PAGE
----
Meaty Issues

Many See Beef From Local And Smaller Operations As A Way To Have A Safer Burger

November 11, 2009|By Laura Vozzella | Laura Vozzella,laura.vozzella@baltsun.com

Scott Barao sold 420 pounds of ground beef one day last week at his Frederick County farm store, up from the 100 pounds he moves most weekdays. The reason for the run on his $4.95-a-pound burger meat: Bad beef in the news.

"Every time there's a ground beef recall, our ground beef business in our little market triples," said Barao, owner of Hedgeapple Farm in Adamstown.

Or quadruples, at least this time around, a few days after Fairbank Farms in Ashville, N.Y., recalled nearly 546,000 pounds of ground beef. Two people died, and dozens of others were sickened after eating the meat, which is believed to have been contaminated with E. coli O157:H7. The meat was sold by Trader Joe's, Giant, BJ's Wholesale Club and other retailers in several states, including Maryland.

While the meat industry contends the incidence of tainted meat is rare and getting rarer all the time, outbreaks of deadly E. coli have some consumers hunting for a safer burger.

Some seek out local farmers such as Barao who oversee their cattle from pasture to slaughterhouse to grinder to sale - and put just one animal in every package of ground beef, as opposed to bits from thousands of cows, the number the movie "Food Inc." claims sits between the average fast-food bun.

"We don't blend," said Barao, a retired University of Maryland animal science professor who leads the Maryland Cattlemen's Association and the Maryland Beef Council. "We don't have Uruguayan ground beef and Hedgeapple ground beef. We have animal No. 301 in this package."

Other consumers turn to small butcher shops and gourmet groceries such as Graul's that grind meat in small batches. And for the true burger control freak, there's the home meat grinder.

"It's your hands in that meat, not anybody else's," said Mary Chris Ashbrook, a representative for KitchenAid, which sells a $46 grinder attachment for its standing mixers. "When you buy a burger at the butcher shop, it's been touched by at least three sets of hands."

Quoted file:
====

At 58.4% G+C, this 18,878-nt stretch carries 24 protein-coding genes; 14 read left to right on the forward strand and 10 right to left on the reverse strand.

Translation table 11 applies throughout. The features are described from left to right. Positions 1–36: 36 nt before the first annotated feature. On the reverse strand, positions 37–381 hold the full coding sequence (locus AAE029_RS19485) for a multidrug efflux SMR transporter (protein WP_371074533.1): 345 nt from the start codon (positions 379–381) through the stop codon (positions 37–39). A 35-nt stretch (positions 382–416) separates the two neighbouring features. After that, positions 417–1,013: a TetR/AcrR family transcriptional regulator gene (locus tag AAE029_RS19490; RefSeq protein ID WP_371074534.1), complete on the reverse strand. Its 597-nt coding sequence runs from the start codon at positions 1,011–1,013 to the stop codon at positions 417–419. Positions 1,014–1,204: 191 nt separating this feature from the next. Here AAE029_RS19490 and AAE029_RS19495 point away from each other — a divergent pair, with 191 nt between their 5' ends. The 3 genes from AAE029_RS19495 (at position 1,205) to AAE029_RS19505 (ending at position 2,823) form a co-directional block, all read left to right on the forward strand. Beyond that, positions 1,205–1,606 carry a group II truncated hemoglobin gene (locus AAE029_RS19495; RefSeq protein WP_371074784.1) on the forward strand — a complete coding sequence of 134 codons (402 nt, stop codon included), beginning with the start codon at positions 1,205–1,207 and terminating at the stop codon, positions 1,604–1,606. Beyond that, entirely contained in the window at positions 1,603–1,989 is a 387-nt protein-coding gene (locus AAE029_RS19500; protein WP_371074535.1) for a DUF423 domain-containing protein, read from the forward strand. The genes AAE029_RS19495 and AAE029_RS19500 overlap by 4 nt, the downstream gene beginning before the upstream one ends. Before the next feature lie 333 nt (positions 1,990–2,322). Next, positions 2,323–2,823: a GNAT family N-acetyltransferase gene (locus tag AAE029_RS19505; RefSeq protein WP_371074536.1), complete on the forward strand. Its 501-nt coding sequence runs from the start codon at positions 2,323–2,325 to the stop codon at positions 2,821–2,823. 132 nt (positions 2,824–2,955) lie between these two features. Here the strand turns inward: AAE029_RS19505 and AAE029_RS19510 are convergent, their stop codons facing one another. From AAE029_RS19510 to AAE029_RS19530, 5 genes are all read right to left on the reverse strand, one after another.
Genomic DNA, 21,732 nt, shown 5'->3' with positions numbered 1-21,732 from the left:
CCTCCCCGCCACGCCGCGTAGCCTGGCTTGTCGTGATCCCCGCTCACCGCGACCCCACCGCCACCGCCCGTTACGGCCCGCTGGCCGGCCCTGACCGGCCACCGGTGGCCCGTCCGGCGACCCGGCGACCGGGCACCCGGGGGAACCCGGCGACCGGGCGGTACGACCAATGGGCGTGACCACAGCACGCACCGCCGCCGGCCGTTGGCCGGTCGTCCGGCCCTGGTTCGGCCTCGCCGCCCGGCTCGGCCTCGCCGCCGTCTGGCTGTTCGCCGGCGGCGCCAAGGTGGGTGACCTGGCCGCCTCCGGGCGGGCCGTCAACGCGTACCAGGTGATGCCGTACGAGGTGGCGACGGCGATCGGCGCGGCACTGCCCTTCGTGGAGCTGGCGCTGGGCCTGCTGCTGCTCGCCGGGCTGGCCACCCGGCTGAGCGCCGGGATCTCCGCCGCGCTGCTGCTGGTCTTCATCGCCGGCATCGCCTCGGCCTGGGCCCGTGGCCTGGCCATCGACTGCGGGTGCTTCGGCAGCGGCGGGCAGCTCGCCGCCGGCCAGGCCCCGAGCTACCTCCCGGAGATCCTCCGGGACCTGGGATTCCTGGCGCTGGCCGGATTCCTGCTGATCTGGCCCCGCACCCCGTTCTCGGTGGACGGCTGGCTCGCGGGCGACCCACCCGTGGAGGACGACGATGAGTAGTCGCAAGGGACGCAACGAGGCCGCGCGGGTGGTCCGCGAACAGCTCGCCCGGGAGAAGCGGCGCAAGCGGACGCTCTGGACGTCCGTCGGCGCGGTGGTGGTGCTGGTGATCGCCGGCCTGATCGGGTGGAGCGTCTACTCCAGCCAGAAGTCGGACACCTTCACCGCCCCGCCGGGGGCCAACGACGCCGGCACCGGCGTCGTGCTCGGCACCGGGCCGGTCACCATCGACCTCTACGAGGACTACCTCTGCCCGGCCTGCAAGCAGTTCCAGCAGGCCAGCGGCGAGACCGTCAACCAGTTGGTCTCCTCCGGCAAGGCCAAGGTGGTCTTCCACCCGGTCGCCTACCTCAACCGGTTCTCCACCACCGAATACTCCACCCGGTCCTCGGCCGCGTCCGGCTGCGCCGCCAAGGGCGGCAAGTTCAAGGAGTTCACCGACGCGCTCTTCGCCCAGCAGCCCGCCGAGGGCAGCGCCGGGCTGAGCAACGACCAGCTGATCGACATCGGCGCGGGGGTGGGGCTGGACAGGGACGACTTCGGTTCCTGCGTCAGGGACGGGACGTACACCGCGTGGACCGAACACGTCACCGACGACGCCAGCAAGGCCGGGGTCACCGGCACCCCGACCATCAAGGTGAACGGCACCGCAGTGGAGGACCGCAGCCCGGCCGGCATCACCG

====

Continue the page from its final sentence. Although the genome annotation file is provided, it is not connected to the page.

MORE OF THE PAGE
Avoiding industrial burgers does not require grinding, or even cooking, at home. There's a fast-food burger joint in Baltimore serving grass-fed, organic, free-range beef, all of it ground right in the restaurant. Elevation Burger, a seven-store chain based in Falls Church, Va., opened its first Maryland restaurant in March, by the Whole Foods in Harbor East.

Every other day, the Harbor East restaurant grinds about 120 pounds of meat, all from the same farm and slaughterhouse, said Bruce Hicks, general manager of that location. A single-patty burger costs $3.89.

"It's not a fad, it's a trend, a return to how we were eating many, many years ago," said Elevation Burger partner Michael Berger. (Berger, incidentally, hears so many jokes about his last name that he introduces himself as, "My name is Michael, ironically, Berger.")

Chef John Shields of Gertrude's at the Baltimore Museum of Art gets his ground beef from Springfield Farms in Sparks.

"We use a local guy, and they grind their own burgers so I know where the cow came from and I can find them real fast" if there's a problem, Shields said. "When you have these conglomerates, huge multinational people, doing ground beef, I mean, parts of the animals are coming from three or four different countries and it all ends up in one bag of ground beef. And how ... do you know what's going wrong where?"

Smaller does not necessarily mean safer, even critics of industrial meat concede. A tiny slaughterhouse or butcher can have poor sanitation practices just as large ones sometimes do. A home cook can grind pathogens into a piece of meat as readily as salt and pepper.

But some see advantages to going smaller, to un-supersizing their burgers.

They argue that pasture-raised cattle arrive at the slaughterhouse cleaner and healthier than feedlot animals that have spent their last months ankle deep in manure. And that smaller slaughterhouses and processors work at a slower pace than their industrial counterparts, making it easier to detect contamination. And that grinding beef in smaller batches reduces the odds of getting bad meat and helps contain and trace any problems that do arise.

"In these big slaughter factories, they're slaughtering 390 cows an hour," said Tony Corbo, a lobbyist for Food and Water Watch, a Washington advocacy group. "And your E. coli comes when they dehide the cow and if there's any remnants of manure in the hide of the cow and it gets onto the carcass itself, and during the evisceration process, when they puncture an intestine that might have E. coli-contaminated feces and it gets onto the meat. The lines operate at such high speeds, it's hard to catch it visually."

By contrast, Nick Maravell of Nick's Organic Farm in Adamstown takes his animals to a nearby slaughterhouse that handles no more than 40 animals a day.

"Somebody's paying attention at the animal-by-animal level," Maravell said. "That doesn't necessarily make a clean operation, but it shows they have a certain integrity."

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